St Pier made the statement before the island’s parliament on Tuesday.
Following his speech, a proposition was successfully passed by Guernsey’s policy and resources committee, which is led by St Pier, enabling the committee to negotiate with the UK government in order to:
- protect Guernsey’s interests in the UK exit agreement;
- replace Protocol Three, which grants the crown dependencies access to the EU’s single market and customs union via the UK's membership;
- protect the island’s constitutional relationship with the UK; and
- look at and take advantage of new trading relationship opportunities.
St Pier, along with the chief ministers of the other crown dependencies, has already written to the UK prime minister to highlight what the islands are seeking in terms of trading relationships.
He has also spoken with Lord Faulks, the minister of state at the ministry of justice, who wished to reassure Guernsey that he and the Ministry of Justice would ensure that Guernsey’s position was properly represented.
“[Lord Faulks] regarded this as part of his role and that of his department. He emphasised the importance of recognising and preserving our constitutional position,” said St Pier.
“In what seems like an increasingly unstable world we are, and I am confident will continue to be, seen for what we are; an oasis of stability – a safe haven."
A call has also taken place with Scotland’s first minister Nicola Sturgeon, who wants to maintain dialogue with Guernsey through the exit process.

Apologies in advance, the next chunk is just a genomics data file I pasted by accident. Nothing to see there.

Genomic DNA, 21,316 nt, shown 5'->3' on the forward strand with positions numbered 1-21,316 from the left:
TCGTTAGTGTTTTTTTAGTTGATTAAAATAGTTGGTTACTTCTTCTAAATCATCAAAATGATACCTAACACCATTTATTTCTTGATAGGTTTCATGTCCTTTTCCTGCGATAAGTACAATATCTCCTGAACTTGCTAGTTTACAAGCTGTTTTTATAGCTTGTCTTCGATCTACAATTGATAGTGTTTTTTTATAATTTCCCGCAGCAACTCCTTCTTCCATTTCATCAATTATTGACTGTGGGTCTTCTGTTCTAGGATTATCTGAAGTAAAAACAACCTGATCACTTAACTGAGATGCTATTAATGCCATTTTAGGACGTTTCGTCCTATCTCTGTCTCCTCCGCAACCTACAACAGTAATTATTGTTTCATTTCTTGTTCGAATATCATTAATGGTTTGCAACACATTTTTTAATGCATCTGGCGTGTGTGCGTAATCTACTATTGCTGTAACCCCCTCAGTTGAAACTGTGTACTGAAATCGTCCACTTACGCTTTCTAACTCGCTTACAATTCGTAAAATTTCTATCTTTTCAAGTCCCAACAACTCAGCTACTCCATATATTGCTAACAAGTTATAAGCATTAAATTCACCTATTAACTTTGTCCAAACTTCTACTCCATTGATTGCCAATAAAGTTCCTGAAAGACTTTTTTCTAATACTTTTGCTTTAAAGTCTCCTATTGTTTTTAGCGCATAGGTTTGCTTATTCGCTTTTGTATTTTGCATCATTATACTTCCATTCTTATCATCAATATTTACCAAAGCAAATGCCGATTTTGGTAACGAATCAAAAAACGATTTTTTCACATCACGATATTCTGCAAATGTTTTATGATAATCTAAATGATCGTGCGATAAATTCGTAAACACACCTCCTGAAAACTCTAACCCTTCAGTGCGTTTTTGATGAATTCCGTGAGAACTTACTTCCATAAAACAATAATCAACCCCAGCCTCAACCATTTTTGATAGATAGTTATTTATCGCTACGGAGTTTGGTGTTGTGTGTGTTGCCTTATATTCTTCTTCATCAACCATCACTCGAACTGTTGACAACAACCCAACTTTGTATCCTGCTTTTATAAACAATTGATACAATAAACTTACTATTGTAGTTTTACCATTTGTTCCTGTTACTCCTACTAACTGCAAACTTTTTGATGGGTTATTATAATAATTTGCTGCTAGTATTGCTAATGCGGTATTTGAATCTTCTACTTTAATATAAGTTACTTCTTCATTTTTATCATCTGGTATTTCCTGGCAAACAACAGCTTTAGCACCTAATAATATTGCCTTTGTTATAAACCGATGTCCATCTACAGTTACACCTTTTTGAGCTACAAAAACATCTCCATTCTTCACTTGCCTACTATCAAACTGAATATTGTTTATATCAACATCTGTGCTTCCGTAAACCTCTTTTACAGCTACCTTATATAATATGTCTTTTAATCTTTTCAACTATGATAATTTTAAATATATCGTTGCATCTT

“We have much better connections with Whitehall, Westminster, Brussels and other jurisdictions in 2016 than we had in 1972 [the year of the accession of the UK to the EEC]. We have invested in our relationships which will assist us in the coming weeks, months and years,” said St Pier.
“An oasis of stability”
“In what seems like an increasingly unstable world we are, and I am confident will continue to be, seen for what we are; an oasis of stability – a safe haven. We are a safe haven for financial services – in or out of the EU – and we are a safe haven physically for those who want to relocate here – or even just holiday here in peace and quiet,” St Pier said.
Guernsey Finance chief executive Dominic Wheatley welcomed the clarity provided by St Pier on the steps Guernsey had already taken: “It is important that the island’s finance sector continues to monitor developments closely, while at the same time recognising that while Protocol Three makes us part of the customs union and within the single market for the purposes of trade in goods, for most services, such as financial services, we were already treated as a third country and that position has not changed as a result of Brexit.
“As deputy St Pier says, Guernsey should be seen as an island of stability for financial services during this period of uncertainty.
“We already have an established third country relationship with the EU due to the fact that over a considerable number of years Guernsey has been able to demonstrate equivalence to EU standards and there is no reason to suggest that existing market access rights will be impacted,” Wheatley said.